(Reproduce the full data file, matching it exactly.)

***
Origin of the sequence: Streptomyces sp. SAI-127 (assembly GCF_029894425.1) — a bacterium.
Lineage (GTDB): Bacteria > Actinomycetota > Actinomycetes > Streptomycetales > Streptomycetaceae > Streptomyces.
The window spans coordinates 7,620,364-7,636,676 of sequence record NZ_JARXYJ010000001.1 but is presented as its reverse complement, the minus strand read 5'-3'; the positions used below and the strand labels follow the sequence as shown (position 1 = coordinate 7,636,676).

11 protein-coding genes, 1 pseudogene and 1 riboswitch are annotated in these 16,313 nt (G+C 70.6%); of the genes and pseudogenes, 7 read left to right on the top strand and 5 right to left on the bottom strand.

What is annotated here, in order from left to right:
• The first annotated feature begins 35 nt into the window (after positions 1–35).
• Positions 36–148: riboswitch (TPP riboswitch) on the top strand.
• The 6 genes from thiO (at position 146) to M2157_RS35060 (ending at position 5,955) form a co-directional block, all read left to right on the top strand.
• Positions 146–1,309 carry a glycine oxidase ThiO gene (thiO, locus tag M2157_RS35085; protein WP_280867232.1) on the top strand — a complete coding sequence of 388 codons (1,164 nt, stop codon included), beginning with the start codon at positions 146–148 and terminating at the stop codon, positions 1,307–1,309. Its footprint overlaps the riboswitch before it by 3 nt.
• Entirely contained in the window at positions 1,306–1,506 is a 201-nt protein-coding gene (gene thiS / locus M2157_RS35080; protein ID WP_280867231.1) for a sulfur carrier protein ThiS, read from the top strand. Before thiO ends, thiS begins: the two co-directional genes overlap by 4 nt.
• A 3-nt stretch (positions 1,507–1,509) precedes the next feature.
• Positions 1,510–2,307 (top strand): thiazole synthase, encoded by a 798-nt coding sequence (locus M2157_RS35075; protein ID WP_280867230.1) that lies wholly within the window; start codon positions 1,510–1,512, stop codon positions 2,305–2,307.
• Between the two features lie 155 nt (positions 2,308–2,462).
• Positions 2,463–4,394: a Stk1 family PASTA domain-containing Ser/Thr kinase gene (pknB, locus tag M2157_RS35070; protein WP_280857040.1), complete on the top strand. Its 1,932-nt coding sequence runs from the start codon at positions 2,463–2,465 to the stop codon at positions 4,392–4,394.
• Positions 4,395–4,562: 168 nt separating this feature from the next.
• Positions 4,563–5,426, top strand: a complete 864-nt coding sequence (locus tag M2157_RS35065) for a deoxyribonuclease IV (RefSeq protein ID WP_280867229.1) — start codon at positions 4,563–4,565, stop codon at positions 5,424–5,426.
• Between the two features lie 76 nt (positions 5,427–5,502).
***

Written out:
Origin of the sequence: Streptomyces sp. SAI-127 (assembly GCF_029894425.1) — a bacterium.
Lineage (GTDB): Bacteria > Actinomycetota > Actinomycetes > Streptomycetales > Streptomycetaceae > Streptomyces.
The window spans coordinates 7,620,364-7,636,676 of sequence record NZ_JARXYJ010000001.1 but is presented as its reverse complement, the minus strand read 5'-3'; the positions used below and the strand labels follow the sequence as shown (position 1 = coordinate 7,636,676).

11 protein-coding genes, 1 pseudogene and 1 riboswitch are annotated in these 16,313 nt (G+C 70.6%); of the genes and pseudogenes, 7 read left to right on the top strand and 5 right to left on the bottom strand.

What is annotated here, in order from left to right:
• The first annotated feature begins 35 nt into the window (after positions 1–35).
• Positions 36–148: riboswitch (TPP riboswitch) on the top strand.
• The 6 genes from thiO (at position 146) to M2157_RS35060 (ending at position 5,955) form a co-directional block, all read left to right on the top strand.
• Positions 146–1,309 carry a glycine oxidase ThiO gene (thiO, locus tag M2157_RS35085; protein WP_280867232.1) on the top strand — a complete coding sequence of 388 codons (1,164 nt, stop codon included), beginning with the start codon at positions 146–148 and terminating at the stop codon, positions 1,307–1,309. Its footprint overlaps the riboswitch before it by 3 nt.
• Entirely contained in the window at positions 1,306–1,506 is a 201-nt protein-coding gene (gene thiS / locus M2157_RS35080; protein ID WP_280867231.1) for a sulfur carrier protein ThiS, read from the top strand. Before thiO ends, thiS begins: the two co-directional genes overlap by 4 nt.
• A 3-nt stretch (positions 1,507–1,509) precedes the next feature.
• Positions 1,510–2,307 (top strand): thiazole synthase, encoded by a 798-nt coding sequence (locus M2157_RS35075; protein ID WP_280867230.1) that lies wholly within the window; start codon positions 1,510–1,512, stop codon positions 2,305–2,307.
• Between the two features lie 155 nt (positions 2,308–2,462).
• Positions 2,463–4,394: a Stk1 family PASTA domain-containing Ser/Thr kinase gene (pknB, locus tag M2157_RS35070; protein WP_280857040.1), complete on the top strand. Its 1,932-nt coding sequence runs from the start codon at positions 2,463–2,465 to the stop codon at positions 4,392–4,394.
• Positions 4,395–4,562: 168 nt separating this feature from the next.
• Positions 4,563–5,426, top strand: a complete 864-nt coding sequence (locus tag M2157_RS35065) for a deoxyribonuclease IV (RefSeq protein ID WP_280867229.1) — start codon at positions 4,563–4,565, stop codon at positions 5,424–5,426.
• Between the two features lie 76 nt (positions 5,427–5,502).